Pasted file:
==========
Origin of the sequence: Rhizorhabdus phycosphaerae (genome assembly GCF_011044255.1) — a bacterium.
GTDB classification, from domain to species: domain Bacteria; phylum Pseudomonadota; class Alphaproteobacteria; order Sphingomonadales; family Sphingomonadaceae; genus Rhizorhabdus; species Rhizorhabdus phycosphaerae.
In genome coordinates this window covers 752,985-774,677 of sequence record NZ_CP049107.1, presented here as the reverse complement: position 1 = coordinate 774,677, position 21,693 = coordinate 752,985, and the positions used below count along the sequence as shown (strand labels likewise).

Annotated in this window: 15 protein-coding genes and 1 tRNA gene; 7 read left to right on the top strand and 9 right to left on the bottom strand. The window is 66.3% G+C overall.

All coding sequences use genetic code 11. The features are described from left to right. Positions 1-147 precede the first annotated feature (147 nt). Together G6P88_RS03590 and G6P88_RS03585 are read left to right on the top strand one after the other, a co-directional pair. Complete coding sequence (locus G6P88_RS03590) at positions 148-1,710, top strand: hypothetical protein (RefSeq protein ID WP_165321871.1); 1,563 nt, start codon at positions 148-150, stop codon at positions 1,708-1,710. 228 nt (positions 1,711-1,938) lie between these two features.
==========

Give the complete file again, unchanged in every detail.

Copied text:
Origin of the sequence: Rhizorhabdus phycosphaerae (genome assembly GCF_011044255.1) — a bacterium.
GTDB classification, from domain to species: domain Bacteria; phylum Pseudomonadota; class Alphaproteobacteria; order Sphingomonadales; family Sphingomonadaceae; genus Rhizorhabdus; species Rhizorhabdus phycosphaerae.
In genome coordinates this window covers 752,985-774,677 of sequence record NZ_CP049107.1, presented here as the reverse complement: position 1 = coordinate 774,677, position 21,693 = coordinate 752,985, and the positions used below count along the sequence as shown (strand labels likewise).

Annotated in this window: 15 protein-coding genes and 1 tRNA gene; 7 read left to right on the top strand and 9 right to left on the bottom strand. The window is 66.3% G+C overall.

All coding sequences use genetic code 11. The features are described from left to right. Positions 1-147 precede the first annotated feature (147 nt). Together G6P88_RS03590 and G6P88_RS03585 are read left to right on the top strand one after the other, a co-directional pair. Complete coding sequence (locus G6P88_RS03590) at positions 148-1,710, top strand: hypothetical protein (RefSeq protein ID WP_165321871.1); 1,563 nt, start codon at positions 148-150, stop codon at positions 1,708-1,710. 228 nt (positions 1,711-1,938) lie between these two features.